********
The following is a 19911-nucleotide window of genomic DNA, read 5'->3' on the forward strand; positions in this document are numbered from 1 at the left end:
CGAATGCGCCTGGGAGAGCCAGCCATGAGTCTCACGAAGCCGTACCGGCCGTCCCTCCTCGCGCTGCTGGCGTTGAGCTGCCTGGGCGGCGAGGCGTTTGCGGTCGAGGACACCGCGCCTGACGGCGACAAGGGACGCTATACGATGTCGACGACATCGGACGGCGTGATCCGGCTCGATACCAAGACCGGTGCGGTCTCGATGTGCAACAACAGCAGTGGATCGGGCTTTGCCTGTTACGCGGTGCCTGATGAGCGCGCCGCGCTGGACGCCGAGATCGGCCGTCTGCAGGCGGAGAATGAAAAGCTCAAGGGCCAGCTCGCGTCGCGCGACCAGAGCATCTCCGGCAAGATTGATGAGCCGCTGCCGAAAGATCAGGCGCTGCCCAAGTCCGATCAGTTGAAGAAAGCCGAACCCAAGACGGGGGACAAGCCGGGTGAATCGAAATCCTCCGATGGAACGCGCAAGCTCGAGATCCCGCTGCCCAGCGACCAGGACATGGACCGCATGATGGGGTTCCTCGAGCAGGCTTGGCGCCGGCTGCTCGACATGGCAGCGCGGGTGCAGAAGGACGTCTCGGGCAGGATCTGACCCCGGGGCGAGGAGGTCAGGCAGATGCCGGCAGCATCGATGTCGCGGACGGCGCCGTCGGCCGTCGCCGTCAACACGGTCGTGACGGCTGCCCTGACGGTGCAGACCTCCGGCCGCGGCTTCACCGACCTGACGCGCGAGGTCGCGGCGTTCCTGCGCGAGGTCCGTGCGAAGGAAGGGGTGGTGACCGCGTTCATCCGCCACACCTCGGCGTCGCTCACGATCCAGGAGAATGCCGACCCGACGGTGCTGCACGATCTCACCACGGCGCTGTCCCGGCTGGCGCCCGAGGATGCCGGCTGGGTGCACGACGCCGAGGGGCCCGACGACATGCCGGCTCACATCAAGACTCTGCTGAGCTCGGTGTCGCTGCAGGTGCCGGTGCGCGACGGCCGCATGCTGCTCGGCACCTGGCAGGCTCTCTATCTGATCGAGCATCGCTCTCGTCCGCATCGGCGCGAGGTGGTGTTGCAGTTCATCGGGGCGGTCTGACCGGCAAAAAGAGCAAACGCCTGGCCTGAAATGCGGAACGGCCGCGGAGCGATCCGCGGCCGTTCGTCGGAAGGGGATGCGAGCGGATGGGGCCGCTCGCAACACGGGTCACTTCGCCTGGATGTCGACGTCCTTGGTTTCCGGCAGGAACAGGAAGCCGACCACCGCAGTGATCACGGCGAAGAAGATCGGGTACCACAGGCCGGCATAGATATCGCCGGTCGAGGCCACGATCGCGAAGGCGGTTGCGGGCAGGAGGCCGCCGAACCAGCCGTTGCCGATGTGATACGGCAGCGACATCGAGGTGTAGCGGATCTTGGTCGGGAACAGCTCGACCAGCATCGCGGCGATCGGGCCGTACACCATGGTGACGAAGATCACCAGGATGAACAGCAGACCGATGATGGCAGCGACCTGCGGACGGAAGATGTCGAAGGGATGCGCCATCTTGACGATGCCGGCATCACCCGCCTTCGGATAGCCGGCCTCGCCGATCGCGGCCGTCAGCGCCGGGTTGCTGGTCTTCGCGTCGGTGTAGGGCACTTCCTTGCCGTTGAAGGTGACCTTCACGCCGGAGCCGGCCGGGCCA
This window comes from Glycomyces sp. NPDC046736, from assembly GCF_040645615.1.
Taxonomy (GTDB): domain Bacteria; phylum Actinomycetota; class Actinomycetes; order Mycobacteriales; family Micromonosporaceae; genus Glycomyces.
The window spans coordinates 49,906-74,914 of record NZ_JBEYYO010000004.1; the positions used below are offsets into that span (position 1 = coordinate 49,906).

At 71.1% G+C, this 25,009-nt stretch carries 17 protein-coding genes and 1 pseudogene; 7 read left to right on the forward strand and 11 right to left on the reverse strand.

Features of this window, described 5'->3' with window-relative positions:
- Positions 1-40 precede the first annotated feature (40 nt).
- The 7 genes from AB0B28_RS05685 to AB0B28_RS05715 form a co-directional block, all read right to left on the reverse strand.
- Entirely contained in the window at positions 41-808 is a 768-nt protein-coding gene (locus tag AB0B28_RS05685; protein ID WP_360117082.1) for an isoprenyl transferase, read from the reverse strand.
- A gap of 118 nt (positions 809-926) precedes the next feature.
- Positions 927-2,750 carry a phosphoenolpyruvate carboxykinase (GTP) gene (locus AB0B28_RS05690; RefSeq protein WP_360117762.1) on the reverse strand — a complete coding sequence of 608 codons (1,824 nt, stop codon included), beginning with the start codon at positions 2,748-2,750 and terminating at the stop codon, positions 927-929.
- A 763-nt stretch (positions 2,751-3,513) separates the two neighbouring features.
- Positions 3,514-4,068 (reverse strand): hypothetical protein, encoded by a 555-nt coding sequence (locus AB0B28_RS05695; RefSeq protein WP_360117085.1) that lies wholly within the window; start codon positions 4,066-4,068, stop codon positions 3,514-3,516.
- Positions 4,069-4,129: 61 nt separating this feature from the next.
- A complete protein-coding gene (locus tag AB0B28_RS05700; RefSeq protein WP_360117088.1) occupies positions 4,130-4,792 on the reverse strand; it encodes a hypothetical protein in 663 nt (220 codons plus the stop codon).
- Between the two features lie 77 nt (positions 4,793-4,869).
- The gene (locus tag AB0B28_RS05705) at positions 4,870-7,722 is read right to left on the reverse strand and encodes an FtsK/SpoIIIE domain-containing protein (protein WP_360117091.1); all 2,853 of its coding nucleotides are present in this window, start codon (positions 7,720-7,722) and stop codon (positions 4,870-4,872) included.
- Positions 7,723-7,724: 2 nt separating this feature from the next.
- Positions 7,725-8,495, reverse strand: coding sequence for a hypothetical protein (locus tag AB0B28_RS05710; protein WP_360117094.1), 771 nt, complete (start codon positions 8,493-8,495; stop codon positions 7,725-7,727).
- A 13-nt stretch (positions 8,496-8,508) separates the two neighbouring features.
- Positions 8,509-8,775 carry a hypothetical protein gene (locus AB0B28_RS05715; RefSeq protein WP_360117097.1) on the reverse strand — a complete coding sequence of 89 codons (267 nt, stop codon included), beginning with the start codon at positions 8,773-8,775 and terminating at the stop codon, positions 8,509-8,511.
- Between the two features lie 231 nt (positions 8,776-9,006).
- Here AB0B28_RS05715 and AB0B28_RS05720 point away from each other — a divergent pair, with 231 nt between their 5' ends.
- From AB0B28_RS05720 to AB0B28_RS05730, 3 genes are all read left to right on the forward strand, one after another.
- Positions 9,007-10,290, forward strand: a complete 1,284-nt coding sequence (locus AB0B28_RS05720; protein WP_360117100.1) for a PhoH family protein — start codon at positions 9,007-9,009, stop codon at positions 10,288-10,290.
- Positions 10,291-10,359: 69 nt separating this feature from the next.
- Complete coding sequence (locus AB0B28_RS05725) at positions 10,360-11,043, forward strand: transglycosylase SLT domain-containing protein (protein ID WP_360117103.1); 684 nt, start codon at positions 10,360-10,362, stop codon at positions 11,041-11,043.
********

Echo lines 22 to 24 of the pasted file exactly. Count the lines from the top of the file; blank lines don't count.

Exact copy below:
- Positions 8,509-8,775 carry a hypothetical protein gene (locus AB0B28_RS05715; RefSeq protein WP_360117097.1) on the reverse strand — a complete coding sequence of 89 codons (267 nt, stop codon included), beginning with the start codon at positions 8,773-8,775 and terminating at the stop codon, positions 8,509-8,511.
- Between the two features lie 231 nt (positions 8,776-9,006).
- Here AB0B28_RS05715 and AB0B28_RS05720 point away from each other — a divergent pair, with 231 nt between their 5' ends.